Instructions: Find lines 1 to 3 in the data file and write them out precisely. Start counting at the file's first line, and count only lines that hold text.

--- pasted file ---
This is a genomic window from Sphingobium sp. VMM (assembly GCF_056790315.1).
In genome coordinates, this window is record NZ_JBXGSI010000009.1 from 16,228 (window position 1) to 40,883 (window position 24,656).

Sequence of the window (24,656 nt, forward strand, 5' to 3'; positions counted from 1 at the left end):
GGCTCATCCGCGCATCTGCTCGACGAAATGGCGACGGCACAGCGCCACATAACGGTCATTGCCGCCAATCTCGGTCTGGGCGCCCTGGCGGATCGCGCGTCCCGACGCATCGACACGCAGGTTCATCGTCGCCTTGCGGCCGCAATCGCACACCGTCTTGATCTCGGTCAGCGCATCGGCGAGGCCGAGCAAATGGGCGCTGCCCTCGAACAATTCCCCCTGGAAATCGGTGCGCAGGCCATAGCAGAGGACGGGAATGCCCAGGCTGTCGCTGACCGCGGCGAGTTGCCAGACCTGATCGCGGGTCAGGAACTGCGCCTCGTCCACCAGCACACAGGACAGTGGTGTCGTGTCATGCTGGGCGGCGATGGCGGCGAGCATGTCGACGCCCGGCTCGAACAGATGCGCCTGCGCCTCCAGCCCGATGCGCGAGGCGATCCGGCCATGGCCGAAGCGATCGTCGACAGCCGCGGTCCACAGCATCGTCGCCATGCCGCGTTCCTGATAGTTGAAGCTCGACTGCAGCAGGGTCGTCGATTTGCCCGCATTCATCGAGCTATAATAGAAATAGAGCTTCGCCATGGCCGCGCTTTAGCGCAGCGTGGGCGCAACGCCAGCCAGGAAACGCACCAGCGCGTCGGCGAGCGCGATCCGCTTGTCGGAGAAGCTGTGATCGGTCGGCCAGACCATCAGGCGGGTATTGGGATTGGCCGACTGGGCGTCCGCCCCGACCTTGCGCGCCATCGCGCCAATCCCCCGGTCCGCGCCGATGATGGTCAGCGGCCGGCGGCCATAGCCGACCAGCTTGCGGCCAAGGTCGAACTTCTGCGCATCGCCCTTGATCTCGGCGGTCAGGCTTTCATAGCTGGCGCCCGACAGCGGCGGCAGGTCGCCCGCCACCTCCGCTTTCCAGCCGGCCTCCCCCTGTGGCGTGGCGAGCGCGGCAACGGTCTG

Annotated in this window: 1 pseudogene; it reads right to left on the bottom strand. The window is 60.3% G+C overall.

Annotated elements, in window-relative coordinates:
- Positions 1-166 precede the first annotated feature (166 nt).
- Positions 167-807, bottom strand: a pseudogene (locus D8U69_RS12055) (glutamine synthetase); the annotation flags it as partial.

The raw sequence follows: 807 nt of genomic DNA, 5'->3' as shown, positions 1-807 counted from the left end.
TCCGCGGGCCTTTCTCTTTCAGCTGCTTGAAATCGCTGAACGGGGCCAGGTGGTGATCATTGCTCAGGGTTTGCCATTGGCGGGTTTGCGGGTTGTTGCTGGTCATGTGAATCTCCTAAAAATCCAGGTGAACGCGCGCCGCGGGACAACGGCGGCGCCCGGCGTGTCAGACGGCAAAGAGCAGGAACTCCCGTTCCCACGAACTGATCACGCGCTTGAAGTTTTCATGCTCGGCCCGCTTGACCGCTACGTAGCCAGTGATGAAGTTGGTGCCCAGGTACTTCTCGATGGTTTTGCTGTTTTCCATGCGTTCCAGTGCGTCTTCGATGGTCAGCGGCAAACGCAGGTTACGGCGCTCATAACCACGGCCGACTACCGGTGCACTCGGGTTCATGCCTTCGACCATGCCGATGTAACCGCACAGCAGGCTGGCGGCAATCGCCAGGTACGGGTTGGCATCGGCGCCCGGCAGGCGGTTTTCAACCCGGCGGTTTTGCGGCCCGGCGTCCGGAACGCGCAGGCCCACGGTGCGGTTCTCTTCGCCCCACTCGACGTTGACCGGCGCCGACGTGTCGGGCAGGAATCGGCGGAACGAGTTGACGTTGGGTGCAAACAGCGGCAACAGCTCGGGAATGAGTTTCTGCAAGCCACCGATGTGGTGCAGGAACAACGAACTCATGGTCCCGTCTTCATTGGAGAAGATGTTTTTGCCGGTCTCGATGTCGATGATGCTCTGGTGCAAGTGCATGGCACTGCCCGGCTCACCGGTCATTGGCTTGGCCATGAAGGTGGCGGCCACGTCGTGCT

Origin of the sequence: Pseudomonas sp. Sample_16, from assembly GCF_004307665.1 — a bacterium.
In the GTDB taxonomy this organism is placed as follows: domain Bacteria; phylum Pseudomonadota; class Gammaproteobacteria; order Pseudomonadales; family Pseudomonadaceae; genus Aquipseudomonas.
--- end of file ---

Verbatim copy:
This is a genomic window from Sphingobium sp. VMM (assembly GCF_056790315.1).
In genome coordinates, this window is record NZ_JBXGSI010000009.1 from 16,228 (window position 1) to 40,883 (window position 24,656).

Sequence of the window (24,656 nt, forward strand, 5' to 3'; positions counted from 1 at the left end):